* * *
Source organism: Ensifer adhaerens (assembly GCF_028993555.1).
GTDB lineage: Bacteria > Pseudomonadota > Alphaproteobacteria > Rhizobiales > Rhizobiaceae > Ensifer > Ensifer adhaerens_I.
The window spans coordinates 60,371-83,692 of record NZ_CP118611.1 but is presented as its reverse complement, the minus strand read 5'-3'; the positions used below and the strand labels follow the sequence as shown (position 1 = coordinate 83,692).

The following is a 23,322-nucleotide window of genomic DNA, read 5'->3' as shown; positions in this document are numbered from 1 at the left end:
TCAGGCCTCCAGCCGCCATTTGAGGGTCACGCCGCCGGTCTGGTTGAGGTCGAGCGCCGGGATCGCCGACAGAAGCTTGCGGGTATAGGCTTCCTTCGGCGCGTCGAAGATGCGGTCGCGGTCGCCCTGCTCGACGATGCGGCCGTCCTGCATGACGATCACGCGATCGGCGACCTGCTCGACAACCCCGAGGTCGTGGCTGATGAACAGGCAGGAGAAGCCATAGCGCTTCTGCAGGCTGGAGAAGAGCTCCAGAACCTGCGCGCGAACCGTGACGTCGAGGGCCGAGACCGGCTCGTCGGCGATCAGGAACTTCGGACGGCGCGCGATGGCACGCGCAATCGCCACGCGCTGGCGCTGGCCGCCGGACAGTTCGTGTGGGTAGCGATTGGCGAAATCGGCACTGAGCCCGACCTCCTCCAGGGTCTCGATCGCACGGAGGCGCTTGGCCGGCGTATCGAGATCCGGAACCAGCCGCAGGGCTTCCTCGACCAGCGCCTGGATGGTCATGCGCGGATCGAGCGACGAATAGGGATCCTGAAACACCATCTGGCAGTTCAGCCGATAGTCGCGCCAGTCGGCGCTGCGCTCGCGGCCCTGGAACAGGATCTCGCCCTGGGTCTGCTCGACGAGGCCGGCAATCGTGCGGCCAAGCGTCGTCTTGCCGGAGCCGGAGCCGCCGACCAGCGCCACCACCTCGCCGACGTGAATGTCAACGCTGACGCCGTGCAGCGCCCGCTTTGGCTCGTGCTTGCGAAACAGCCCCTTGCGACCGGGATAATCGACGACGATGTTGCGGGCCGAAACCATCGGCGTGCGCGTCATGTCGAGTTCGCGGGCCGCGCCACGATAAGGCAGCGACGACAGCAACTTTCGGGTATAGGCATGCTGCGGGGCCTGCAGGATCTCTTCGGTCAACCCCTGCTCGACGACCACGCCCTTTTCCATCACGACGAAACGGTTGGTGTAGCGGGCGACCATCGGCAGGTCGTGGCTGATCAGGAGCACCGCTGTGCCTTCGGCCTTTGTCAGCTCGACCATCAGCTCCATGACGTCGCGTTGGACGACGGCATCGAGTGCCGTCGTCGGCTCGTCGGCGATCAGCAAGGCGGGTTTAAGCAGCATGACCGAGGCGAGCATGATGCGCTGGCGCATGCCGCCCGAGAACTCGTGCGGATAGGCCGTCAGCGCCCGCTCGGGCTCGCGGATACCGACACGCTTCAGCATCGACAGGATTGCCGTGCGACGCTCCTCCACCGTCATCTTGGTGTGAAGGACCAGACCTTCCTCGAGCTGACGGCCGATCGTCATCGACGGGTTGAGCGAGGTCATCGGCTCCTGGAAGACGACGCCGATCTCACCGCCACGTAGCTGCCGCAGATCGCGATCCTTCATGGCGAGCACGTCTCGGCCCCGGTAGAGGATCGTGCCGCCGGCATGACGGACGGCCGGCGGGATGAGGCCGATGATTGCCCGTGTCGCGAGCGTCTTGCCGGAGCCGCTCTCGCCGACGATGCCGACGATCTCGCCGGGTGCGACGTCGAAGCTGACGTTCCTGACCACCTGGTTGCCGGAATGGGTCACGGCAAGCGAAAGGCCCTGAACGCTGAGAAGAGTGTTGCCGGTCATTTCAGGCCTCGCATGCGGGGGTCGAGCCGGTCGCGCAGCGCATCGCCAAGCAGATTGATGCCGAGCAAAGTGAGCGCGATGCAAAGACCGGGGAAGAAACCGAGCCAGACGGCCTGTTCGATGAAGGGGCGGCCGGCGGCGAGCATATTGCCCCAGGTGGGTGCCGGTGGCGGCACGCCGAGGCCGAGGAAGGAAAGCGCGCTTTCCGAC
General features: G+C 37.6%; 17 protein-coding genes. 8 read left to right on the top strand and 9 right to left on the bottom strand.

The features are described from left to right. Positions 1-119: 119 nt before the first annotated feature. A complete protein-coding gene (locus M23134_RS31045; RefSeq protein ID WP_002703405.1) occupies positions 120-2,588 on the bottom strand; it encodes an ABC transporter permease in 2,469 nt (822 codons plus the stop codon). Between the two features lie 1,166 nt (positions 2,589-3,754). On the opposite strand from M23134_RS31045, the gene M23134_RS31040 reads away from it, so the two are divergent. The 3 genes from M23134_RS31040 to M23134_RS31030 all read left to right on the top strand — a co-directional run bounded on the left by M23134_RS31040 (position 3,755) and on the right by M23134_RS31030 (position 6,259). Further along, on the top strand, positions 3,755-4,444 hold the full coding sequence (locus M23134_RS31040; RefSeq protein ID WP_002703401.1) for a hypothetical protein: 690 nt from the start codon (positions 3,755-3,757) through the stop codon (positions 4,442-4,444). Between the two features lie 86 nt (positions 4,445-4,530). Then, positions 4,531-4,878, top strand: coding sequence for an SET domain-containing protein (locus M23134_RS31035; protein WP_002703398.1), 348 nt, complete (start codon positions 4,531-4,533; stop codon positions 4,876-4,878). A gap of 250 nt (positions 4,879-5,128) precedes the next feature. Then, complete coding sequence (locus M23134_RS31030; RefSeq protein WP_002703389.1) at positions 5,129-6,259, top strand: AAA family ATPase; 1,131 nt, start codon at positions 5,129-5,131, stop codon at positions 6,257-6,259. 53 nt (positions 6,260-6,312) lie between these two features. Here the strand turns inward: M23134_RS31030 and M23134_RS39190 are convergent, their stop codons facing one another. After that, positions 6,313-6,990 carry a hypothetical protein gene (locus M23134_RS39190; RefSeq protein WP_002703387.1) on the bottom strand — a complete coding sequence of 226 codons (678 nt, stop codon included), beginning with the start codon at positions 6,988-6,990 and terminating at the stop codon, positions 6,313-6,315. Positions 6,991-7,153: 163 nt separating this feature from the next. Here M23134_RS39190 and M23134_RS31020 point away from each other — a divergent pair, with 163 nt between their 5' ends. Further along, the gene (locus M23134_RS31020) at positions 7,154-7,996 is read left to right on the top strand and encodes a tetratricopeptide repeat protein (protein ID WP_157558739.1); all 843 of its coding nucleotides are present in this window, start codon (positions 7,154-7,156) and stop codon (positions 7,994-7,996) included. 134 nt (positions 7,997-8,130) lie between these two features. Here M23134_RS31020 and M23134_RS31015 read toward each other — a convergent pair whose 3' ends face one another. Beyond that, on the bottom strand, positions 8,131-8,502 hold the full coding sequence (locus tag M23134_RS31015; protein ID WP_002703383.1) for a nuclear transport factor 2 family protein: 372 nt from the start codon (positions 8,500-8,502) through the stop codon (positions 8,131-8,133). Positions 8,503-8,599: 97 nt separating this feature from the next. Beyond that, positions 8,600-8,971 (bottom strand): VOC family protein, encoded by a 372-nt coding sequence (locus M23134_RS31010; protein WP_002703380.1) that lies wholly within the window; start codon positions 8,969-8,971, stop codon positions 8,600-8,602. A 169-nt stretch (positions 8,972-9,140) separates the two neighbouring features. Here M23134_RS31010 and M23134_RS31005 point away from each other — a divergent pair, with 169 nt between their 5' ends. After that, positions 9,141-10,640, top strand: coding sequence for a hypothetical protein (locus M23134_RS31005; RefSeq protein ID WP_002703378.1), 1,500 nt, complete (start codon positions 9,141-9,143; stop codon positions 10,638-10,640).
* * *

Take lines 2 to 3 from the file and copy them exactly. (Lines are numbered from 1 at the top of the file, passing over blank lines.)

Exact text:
GTDB lineage: Bacteria > Pseudomonadota > Alphaproteobacteria > Rhizobiales > Rhizobiaceae > Ensifer > Ensifer adhaerens_I.
The window spans coordinates 60,371-83,692 of record NZ_CP118611.1 but is presented as its reverse complement, the minus strand read 5'-3'; the positions used below and the strand labels follow the sequence as shown (position 1 = coordinate 83,692).